“Where next? Oh, over there I reckon. Right lets go. Yup, it’s this way. Left hamstring is feeling tight, need to keep an eye on that. Need to drink more water. Not hungry, must eat though. Drink more water. Is that a hotspot on my foot going to turn into a blister. Drink more water. Where is the next stop. Ah, round this corner. Excellent. Stop for a bit. 60 kilometres covered. Been running for over 6 hours, plenty of distance left to cover though…”
That was a short section of the 100km course I ran last summer and the entire distance was covered with my brain asking these questions all the time. Someone asked me during this run what I was looking forward to most at the finish. A beer perhaps? A swim in the river? Simply to stop running? Actually the answer was none of the above. I wasn’t looking forward to the finish, I was simply looking forward to the next step. The simple act of putting one foot in front of each other. Getting to the next fence. Running over the next hill. The journey was the goal, not the finish line.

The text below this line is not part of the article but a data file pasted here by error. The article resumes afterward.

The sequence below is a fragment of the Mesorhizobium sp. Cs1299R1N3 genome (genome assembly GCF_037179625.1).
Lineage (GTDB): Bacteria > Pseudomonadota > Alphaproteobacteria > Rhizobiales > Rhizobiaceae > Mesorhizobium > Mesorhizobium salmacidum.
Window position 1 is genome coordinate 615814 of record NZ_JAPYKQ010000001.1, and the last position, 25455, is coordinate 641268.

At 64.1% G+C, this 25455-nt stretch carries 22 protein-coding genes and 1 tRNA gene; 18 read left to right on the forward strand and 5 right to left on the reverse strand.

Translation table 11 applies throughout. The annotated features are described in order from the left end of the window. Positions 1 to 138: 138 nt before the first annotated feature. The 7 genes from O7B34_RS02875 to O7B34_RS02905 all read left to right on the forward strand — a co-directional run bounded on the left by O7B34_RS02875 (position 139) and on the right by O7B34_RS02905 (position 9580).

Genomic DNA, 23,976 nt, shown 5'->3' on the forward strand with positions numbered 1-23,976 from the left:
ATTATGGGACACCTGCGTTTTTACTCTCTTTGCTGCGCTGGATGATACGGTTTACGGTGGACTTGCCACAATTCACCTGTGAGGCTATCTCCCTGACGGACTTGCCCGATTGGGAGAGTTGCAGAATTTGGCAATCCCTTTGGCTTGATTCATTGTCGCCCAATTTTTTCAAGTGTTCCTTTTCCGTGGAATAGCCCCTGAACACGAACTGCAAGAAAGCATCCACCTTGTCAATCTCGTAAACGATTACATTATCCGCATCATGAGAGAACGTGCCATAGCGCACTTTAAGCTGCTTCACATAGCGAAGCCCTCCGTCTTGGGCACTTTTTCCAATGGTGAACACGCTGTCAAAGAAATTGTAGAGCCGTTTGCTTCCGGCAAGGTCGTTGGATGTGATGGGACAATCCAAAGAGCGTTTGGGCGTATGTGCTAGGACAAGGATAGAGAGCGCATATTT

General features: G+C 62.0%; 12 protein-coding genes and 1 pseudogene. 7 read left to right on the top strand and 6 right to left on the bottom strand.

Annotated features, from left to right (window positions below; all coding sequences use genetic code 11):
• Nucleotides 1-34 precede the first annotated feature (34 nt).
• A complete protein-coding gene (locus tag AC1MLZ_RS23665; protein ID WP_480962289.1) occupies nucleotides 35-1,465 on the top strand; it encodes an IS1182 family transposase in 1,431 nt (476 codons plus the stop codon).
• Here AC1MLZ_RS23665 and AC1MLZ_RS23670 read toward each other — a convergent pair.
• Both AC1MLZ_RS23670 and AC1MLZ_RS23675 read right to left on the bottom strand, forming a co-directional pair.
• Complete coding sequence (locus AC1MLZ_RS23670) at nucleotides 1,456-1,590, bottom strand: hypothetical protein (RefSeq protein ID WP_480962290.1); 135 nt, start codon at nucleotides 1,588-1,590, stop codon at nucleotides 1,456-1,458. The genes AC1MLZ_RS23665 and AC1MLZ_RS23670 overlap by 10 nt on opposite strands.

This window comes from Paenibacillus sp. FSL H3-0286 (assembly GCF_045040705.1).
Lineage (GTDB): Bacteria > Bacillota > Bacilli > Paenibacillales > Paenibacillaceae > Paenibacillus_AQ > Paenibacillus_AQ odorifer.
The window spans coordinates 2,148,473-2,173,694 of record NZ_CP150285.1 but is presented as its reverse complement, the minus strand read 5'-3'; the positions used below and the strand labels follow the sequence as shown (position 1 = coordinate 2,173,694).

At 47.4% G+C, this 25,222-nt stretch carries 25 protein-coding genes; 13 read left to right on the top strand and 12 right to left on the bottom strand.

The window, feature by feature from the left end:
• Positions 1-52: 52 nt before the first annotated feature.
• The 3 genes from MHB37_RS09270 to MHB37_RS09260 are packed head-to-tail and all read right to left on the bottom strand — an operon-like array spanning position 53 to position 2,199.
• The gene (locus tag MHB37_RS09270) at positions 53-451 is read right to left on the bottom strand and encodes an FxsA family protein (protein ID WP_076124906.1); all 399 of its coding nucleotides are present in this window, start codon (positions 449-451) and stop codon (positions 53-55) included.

Ultra running is different. Not only because of the obvious difference in the length of the events but in the manner of running them. Line up at the start of a 10km race and you know you’re going to push yourself hard to cover the distance in the shortest time possible. If you’ve run a few before then you’ll have your personal best and you’ll be looking to run faster than that. If you don’t you’ll be making excuses to people that it was a hilly course, or you hadn’t trained enough, or it just wasn’t your day. Marathons are pretty much the same experience. Tell someone you’ve run a marathon and invariably the first question is “How long did it take you?” Unless you ran a personal best then you’ll be making excuses why you didn’t.
Imagine two runners comparing their finishing times at different US events. One finished in 15 hours 7 mins, the other in 23 hours 23 mins. Who has the bragging rights to claim they are the better runner? What do you compare these times to when deciding whether these are good times or not? For the marathon (or shorter distance races) most people know what a good time is. That’s what I love about ultras. You run for the enjoyment in the knowledge that the finishing time is pretty much irrelevent. Those finishing times mentioned about are actually both course records at the Western States 100 (18,000 feet of elevation gain and the Hardrock 100 (33,000 feet of elevation gain. Both are outstanding times run by elite runners.
So why would anyone run further than a marathon?
Everyone ultra runner will have a different answer but in my case it’s simply because I love to run and I don’t want to be held back or be judged by traditional race distances. A race of an hour just couldn’t scratch the itch I have. I love to be out there running over the hills and travelling great distances using only my own two (often barefoot) feet.